Ebenopsis ebano

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Ebenopsis ebano
Ebenopsis ebano fruit.jpg
fruit
Scientific classification
Kingdom: Plantae
(unranked): Angiosperms
(unranked): Eudicots
(unranked): Rosids
Order: Fabales
Family: Fabaceae
Genus: Ebenopsis
Species: E. ebano
Binomial name
Ebenopsis ebano
(Berland.) Barneby & J.W.Grimes
Pithecellobium flexicaule range map.jpg
Natural range
Synonyms

Acacia flexicaulis Benth.
Chloroleucon ebano (Berland.) L.Rico
Mimosa ebano Berland.
Pithecellobium ebano (Berland.) C.H.Müll.
Pithecellobium flexicaule (Benth.) J.M.Coult.
Zygia flexicaulis (Benth.) Sudw.[1]

Ebenopsis ebano is a species of flowering plant in the pea family, Fabaceae,[1] that is native to the coastal plain of southern Texas in the United States and eastern Mexico.[2] It is commonly known as Texas Ebony or Ébano (in Spanish).[1]

Description[edit]

Texas Ebony is a small, evergreen tree that reaches a height of 7.6–9.1 m (25–30 ft) and a crown width of 1.8–4.6 m (5.9–15.1 ft).[3]

Texas Ebony (Chloroleucon Ebano)

Habitat and range[edit]

The range of E. ebano stretches from Laredo and Corpus Christi, Texas[4] south through the states of Tamaulipas, Nuevo León, San Luis Potosí, Veracruz, Campeche, and Yucatán in Mexico.[5] It can be found in the Tamaulipan matorral,[6] Tamaulipan mezquital,[7] Veracruz dry forests, and Yucatán dry forests ecoregions.[8] Its habitat extends from sea level to 1,000 m (3,300 ft), averages 20 to 27 °C (68 to 81 °F) in temperature, and receives a mean of 900 mm (35 in) of annual rainfall.[5]

Uses[edit]

Texas Ebony is cultivated in xeriscaping for its dense foliage and fragrant flowers.[9] It is also used in bonsai.[10]

Ecology[edit]

E. ebano is a host plant for the caterpillars of the Coyote Cloudywing (Achalarus toxeus)[11] and Sphingicampa blanchardi.[12] The seedpods host the bean weevils Stator beali and S. limbatus. Despite the native range of Texas Ebony overlapping with that of the latter, S. limbatus only feeds upon it in locales where it is grown as an ornamental and is not native.[13] E. ebano is also a preferred host of the epiphyte Bailey's Ball Moss (Tillandsia baileyi).[14]

References[edit]

  1. ^ a b c "Genus: Ebenopsis ebano (Berland.) Barneby & J.W.Grimes". Germplasm Resources Information Network. United States Department of Agriculture. 2002-06-28. Retrieved 2009-11-25. 
  2. ^ "Ebenopsis ebano (Texas Ebony)". Native Plant Database. Lady Bird Johnson Wildflower Center. Retrieved 2009-07-06.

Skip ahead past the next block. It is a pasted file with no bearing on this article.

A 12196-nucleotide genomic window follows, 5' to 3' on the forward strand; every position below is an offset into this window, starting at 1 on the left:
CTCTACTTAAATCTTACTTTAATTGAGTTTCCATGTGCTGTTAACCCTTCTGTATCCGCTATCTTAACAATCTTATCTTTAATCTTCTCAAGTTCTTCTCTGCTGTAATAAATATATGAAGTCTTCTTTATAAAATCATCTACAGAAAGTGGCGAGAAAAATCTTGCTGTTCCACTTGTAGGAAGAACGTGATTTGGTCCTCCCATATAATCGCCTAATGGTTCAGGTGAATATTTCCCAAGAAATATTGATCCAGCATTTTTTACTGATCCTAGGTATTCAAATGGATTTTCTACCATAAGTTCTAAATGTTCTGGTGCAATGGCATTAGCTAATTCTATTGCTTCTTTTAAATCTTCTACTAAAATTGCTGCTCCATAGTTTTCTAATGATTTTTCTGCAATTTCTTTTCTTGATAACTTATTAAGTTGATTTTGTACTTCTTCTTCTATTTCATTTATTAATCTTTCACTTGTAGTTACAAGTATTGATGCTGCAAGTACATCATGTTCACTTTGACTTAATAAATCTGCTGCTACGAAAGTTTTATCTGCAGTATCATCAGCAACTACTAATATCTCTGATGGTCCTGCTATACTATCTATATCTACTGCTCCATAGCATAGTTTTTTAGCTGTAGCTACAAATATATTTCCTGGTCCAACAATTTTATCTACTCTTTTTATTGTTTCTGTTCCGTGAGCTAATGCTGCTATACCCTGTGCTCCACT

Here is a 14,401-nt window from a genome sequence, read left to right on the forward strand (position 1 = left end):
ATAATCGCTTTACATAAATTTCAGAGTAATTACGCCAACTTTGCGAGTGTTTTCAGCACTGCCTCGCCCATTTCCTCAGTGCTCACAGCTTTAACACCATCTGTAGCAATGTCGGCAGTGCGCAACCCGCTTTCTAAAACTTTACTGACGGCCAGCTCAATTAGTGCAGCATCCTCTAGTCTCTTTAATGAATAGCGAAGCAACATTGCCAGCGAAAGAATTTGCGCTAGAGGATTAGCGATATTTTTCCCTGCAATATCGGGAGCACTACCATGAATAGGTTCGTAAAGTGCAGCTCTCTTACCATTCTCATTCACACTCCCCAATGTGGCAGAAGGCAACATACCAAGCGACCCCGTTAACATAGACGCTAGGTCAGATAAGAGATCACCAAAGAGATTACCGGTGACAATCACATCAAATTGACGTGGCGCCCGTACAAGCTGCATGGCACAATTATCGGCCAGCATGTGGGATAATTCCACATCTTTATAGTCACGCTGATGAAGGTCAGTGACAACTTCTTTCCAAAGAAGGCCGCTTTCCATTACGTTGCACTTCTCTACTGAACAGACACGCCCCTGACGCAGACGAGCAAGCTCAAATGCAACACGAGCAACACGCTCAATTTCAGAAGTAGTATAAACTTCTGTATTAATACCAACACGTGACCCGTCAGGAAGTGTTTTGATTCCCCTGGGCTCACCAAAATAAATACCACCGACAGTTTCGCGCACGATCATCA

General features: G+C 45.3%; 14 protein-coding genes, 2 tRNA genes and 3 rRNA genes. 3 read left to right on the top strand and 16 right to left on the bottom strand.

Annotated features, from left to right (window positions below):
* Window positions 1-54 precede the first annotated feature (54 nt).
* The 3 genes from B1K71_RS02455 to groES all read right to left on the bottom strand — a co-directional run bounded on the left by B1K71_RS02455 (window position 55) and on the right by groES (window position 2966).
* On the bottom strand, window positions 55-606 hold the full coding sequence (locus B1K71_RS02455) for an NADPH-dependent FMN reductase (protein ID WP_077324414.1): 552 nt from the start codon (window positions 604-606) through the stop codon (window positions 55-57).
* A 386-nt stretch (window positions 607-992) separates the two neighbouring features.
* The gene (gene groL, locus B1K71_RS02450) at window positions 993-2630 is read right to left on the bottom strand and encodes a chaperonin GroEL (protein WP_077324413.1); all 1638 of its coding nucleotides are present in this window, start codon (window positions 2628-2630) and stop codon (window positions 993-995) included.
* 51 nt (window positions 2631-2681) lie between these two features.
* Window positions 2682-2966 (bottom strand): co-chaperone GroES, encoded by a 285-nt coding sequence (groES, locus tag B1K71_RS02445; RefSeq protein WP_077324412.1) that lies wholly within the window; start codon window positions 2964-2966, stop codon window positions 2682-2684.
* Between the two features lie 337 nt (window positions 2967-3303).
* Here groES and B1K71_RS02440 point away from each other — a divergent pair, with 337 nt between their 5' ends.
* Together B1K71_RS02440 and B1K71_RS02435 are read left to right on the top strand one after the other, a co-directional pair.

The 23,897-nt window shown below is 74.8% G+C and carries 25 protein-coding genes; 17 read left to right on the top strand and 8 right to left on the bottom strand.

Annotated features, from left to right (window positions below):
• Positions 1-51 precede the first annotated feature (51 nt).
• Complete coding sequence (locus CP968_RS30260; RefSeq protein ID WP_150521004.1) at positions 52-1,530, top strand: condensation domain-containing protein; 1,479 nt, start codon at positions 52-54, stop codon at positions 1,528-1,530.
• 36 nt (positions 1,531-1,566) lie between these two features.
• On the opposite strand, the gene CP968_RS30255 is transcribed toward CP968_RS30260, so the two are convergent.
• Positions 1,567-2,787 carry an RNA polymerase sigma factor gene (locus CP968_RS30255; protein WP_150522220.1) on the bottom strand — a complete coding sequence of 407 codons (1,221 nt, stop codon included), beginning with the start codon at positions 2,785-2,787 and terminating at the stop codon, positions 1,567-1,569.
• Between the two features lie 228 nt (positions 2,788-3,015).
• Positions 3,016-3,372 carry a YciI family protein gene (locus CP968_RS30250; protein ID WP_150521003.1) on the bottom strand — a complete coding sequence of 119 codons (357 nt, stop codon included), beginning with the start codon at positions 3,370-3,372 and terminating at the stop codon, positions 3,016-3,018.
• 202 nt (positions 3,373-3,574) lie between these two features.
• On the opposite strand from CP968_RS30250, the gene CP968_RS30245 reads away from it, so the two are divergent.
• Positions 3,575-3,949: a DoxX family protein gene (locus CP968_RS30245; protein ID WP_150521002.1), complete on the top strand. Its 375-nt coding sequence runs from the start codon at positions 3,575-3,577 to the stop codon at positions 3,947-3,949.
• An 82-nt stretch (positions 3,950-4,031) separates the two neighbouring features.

3. ^ Irish, Mary (2008). Trees and Shrubs for the Southwest: Woody Plants for Arid Gardens. Timber Press. pp. 178–179. ISBN 978-0-88192-905-8. 
  4. ^ "Ebenopsis ebano (Berl.) Barneby & Grimes Texas ebony". The PLANTS Database. United States Department of Agriculture. Retrieved 2010-11-25. 
  5. ^ a b "Ebenopsis ebano (Berl.) Britton et Rose" (PDF). Reforestación: Fichas Técnicas (in Spanish). CONAFOR. Retrieved 2009-07-09. 
  6. ^ García Pérez, Jaime F.; Óscar Aguirre Calderón; Eduardo Estrada Castillón; Joel Flores Rivas; Javier Jiménez Pérez; Enrique Jurado Ybarra (2007). "Germinación y establecimiento de plantas nativas del matorral tamaulipeco y una especie introducida en un gradiente de elevación" (PDF). Madera y Bosques (in Spanish). 13 (1): 99–117. 
  7. ^ Lentz, David Lewis (2000). Imperfect Balance: Landscape Transformations in the Precolumbian Americas. Columbia University Press. p. 79. ISBN 978-0-231-11157-7. 
  8. ^ Beletsky, Les (2006). Southern Mexico: the Cancún Region, Yucatán Peninsula, Oaxaca, Chiapas, and Tabasco. Interlink Books. p. 23. ISBN 978-1-56656-640-7. 
  9. ^ Miller, George Oxford (2007-03-15). Landscaping with Native Plants of the Southwest. MBI Publishing Company. p. 63. ISBN 978-0-7603-2968-9. 
  10. ^ Mahler, Robert; Julian Velasco (2008). Pat Lucke Morris; Sigrun Wolff Saphire, eds. Growing Bonsai Indoors. Brooklyn Botanic Garden. pp. 48–49. ISBN 978-1-889538-42-6. 
  11. ^ "Coyote Cloudywing Achalarus toxeus (Plötz, 1882)". Butterflies and Moths of North America. Retrieved 2010-03-30. 
  12. ^ "Sphingicampa blanchardi Sphingicampa blanchardi". Butterflies and Moths of North America. Retrieved 2010-03-30. 
  13. ^ Fox, Charles W. (2006). "Colonization of a new host by a seed-feeding beetle: Genetic variation, maternal experience, and the effect of an alternate host" (PDF). Annales Zoologici Fennici. 43: 239–247. 
  14. ^ Sill, Sue (May 2009). "Tillandsia baileyi rose - Texas's Disappearing Native Air-Plant" (PDF). The Sabal. Native Plant Project. 26 (5): 1–5. 

External links[edit]